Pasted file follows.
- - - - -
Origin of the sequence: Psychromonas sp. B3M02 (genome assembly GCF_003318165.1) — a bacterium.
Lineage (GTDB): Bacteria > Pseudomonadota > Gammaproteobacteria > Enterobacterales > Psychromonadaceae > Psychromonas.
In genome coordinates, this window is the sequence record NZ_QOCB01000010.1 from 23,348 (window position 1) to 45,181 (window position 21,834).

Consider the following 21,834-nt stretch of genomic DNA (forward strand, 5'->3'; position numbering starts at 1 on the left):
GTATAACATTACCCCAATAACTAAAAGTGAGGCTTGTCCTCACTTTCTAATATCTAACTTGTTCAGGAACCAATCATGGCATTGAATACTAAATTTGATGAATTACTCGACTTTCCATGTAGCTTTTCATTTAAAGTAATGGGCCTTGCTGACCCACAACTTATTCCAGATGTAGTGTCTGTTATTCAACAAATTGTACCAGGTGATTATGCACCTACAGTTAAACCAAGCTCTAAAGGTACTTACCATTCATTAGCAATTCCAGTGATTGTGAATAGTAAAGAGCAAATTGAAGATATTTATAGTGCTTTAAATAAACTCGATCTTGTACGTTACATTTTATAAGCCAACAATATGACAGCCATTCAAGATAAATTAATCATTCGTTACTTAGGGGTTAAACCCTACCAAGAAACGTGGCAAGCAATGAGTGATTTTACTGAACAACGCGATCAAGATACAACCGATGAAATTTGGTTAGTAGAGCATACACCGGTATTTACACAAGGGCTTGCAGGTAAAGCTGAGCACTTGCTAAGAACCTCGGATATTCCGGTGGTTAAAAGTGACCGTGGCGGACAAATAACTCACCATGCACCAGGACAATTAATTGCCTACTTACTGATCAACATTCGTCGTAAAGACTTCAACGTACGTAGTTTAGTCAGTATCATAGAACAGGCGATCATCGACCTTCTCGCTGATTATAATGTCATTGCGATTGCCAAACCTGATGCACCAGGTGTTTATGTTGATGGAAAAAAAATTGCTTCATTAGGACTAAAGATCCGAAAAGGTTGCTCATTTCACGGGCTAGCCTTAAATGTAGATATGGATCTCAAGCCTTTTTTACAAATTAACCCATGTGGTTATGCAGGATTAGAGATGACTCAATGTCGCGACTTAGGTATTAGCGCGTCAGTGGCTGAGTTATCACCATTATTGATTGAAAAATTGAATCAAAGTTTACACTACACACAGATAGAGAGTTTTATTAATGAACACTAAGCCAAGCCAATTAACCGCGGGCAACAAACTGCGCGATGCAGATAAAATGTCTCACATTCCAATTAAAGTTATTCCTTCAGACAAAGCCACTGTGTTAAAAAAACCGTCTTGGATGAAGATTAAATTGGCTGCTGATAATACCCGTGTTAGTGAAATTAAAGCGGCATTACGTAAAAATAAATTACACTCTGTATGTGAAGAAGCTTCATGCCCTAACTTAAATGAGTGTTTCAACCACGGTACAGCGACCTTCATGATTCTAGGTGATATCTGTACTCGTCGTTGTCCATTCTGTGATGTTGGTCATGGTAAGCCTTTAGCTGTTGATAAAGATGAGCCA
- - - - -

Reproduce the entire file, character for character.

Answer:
Origin of the sequence: Psychromonas sp. B3M02 (genome assembly GCF_003318165.1) — a bacterium.
Lineage (GTDB): Bacteria > Pseudomonadota > Gammaproteobacteria > Enterobacterales > Psychromonadaceae > Psychromonas.
In genome coordinates, this window is the sequence record NZ_QOCB01000010.1 from 23,348 (window position 1) to 45,181 (window position 21,834).

Consider the following 21,834-nt stretch of genomic DNA (forward strand, 5'->3'; position numbering starts at 1 on the left):
GTATAACATTACCCCAATAACTAAAAGTGAGGCTTGTCCTCACTTTCTAATATCTAACTTGTTCAGGAACCAATCATGGCATTGAATACTAAATTTGATGAATTACTCGACTTTCCATGTAGCTTTTCATTTAAAGTAATGGGCCTTGCTGACCCACAACTTATTCCAGATGTAGTGTCTGTTATTCAACAAATTGTACCAGGTGATTATGCACCTACAGTTAAACCAAGCTCTAAAGGTACTTACCATTCATTAGCAATTCCAGTGATTGTGAATAGTAAAGAGCAAATTGAAGATATTTATAGTGCTTTAAATAAACTCGATCTTGTACGTTACATTTTATAAGCCAACAATATGACAGCCATTCAAGATAAATTAATCATTCGTTACTTAGGGGTTAAACCCTACCAAGAAACGTGGCAAGCAATGAGTGATTTTACTGAACAACGCGATCAAGATACAACCGATGAAATTTGGTTAGTAGAGCATACACCGGTATTTACACAAGGGCTTGCAGGTAAAGCTGAGCACTTGCTAAGAACCTCGGATATTCCGGTGGTTAAAAGTGACCGTGGCGGACAAATAACTCACCATGCACCAGGACAATTAATTGCCTACTTACTGATCAACATTCGTCGTAAAGACTTCAACGTACGTAGTTTAGTCAGTATCATAGAACAGGCGATCATCGACCTTCTCGCTGATTATAATGTCATTGCGATTGCCAAACCTGATGCACCAGGTGTTTATGTTGATGGAAAAAAAATTGCTTCATTAGGACTAAAGATCCGAAAAGGTTGCTCATTTCACGGGCTAGCCTTAAATGTAGATATGGATCTCAAGCCTTTTTTACAAATTAACCCATGTGGTTATGCAGGATTAGAGATGACTCAATGTCGCGACTTAGGTATTAGCGCGTCAGTGGCTGAGTTATCACCATTATTGATTGAAAAATTGAATCAAAGTTTACACTACACACAGATAGAGAGTTTTATTAATGAACACTAAGCCAAGCCAATTAACCGCGGGCAACAAACTGCGCGATGCAGATAAAATGTCTCACATTCCAATTAAAGTTATTCCTTCAGACAAAGCCACTGTGTTAAAAAAACCGTCTTGGATGAAGATTAAATTGGCTGCTGATAATACCCGTGTTAGTGAAATTAAAGCGGCATTACGTAAAAATAAATTACACTCTGTATGTGAAGAAGCTTCATGCCCTAACTTAAATGAGTGTTTCAACCACGGTACAGCGACCTTCATGATTCTAGGTGATATCTGTACTCGTCGTTGTCCATTCTGTGATGTTGGTCATGGTAAGCCTTTAGCTGTTGATAAAGATGAGCCA